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People pack Repulse Bay Beach on the first day of the long Easter weekend. Photo: Xiaomei Chen

Coronavirus: Hong Kong residents ‘bored staying at home’ hit scenic spots in the thousands at start of Easter holiday

  • Ignoring official warnings, residents flock to beaches and mountains after weeks cooped up indoors
  • Scant attention paid to precautionary measures, with many people leaving aside masks and crowding together
Thousands of residents were out and about in force across Hong Kong on Friday at the start of the Easter break, ignoring pleas to follow social distancing rules and flocking to beaches and country parks even as officials warned they were risking a new wave of coronavirus infections.

Only one among 16 new confirmed infections was a locally transmitted case, the rest coming in from overseas to take the city’s total to 989, but watching the surge of people going shopping or gathering at leisure spots, Dr Chuang Shuk-kwan of the Centre for Health Protection appealed against complacency.

“I observed that many people are on the streets,” Chuang said. “If people relax their practice of maintaining social-distancing rules, there may be a new wave of infections by asymptomatic cases.”

Reflecting the seriousness of the threat, health authorities were already planning to send people home earlier from quarantine camps to free up much-needed space.

People ignore social-distancing rules as they flock to Sai Kung. Photo: Dickson Lee
The single local transmission involved a 28-year-old man and was related to his girlfriend who had visited the All Night Long bar in Tsim Sha Tsui already tied to a cluster of infections, according to the centre.

On Thursday, 13 people were confirmed as infected, the fewest in three weeks, leading some medical experts to say the situation in Hong Kong was improving. Chuang disagreed and stressed it was too early to point to a downward trend.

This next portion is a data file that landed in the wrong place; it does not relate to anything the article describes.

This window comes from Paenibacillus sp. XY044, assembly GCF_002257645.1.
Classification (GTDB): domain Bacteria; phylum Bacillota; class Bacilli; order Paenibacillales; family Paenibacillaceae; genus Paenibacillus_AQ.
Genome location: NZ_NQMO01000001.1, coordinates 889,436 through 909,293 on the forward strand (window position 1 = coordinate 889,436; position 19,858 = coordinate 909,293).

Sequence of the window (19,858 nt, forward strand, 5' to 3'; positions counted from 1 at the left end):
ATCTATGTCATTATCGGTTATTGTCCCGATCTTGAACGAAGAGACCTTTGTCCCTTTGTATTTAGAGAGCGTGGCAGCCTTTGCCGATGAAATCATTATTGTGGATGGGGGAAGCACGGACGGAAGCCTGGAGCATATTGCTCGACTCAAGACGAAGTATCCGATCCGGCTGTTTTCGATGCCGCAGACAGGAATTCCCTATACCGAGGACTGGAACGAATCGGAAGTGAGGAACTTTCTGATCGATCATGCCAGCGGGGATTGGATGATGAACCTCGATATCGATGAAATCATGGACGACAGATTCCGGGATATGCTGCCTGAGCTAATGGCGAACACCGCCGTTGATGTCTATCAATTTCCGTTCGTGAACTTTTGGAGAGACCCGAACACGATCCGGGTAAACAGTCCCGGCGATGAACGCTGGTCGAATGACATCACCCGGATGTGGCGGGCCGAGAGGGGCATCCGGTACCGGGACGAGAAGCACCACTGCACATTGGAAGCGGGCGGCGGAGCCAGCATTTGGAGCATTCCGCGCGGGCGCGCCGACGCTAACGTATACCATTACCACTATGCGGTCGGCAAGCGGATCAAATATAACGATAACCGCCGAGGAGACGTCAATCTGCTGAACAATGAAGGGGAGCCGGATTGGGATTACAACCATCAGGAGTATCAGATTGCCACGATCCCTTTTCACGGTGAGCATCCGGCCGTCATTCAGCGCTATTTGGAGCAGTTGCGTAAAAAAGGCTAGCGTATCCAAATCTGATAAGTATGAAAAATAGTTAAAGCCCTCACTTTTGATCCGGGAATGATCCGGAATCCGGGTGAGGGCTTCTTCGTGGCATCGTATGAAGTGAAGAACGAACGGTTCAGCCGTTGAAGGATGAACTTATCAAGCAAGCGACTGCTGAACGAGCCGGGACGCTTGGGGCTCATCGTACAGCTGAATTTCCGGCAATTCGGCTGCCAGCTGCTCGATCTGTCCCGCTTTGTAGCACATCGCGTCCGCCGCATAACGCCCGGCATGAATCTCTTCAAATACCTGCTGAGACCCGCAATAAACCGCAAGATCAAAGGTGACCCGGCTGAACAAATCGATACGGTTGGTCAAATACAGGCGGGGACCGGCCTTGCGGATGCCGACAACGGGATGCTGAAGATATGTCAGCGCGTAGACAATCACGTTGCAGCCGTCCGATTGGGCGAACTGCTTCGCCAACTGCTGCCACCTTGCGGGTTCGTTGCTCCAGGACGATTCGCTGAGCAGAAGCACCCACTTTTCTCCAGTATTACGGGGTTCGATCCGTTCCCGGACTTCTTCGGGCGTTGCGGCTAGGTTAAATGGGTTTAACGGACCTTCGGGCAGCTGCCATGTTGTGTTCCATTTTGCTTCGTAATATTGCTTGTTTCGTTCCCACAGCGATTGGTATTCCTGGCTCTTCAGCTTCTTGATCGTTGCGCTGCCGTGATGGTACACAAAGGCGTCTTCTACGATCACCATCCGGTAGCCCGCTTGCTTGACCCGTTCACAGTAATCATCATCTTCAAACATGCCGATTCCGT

She noted that the number of laboratory coronavirus tests had dropped to between 2,000 and 3,000 a day, compared with 5,000 at its peak, but that the decline was due to fewer arrivals and a drop in the number of suspected cases admitted to hospital.


Quarantine camps are already 70 to 80 per cent full, and demand for space for close contacts of confirmed cases would remain high. Starting in phases from Saturday, people ordered into government-run quarantine camps would stay there for 10 days and be evaluated on whether they could serve the remaining four days at home, according to the centre.

Chuang said that candidates must test negative during their stay and the condition of their health and residence deemed suitable before being fitted with monitoring bracelets and sent back to their residences. She did not estimate how many would be transferred on the first day of the new policy.

The holiday comes after the city in recent weeks ordered a range of businesses, including bars, gyms and cinemas, to shut and introduced a ban on public gatherings of more than four people. Chief Executive Carrie Lam Cheng Yuet-ngor on Thursday night urged the public to stay at home and avoid holding celebratory meals with family and friends.

“We can’t loosen our alertness on the outbreak; otherwise, the hard work we have done would be wasted,” Lam said. Four people have died from Covid-19 and 15 infected patients remain in critical condition.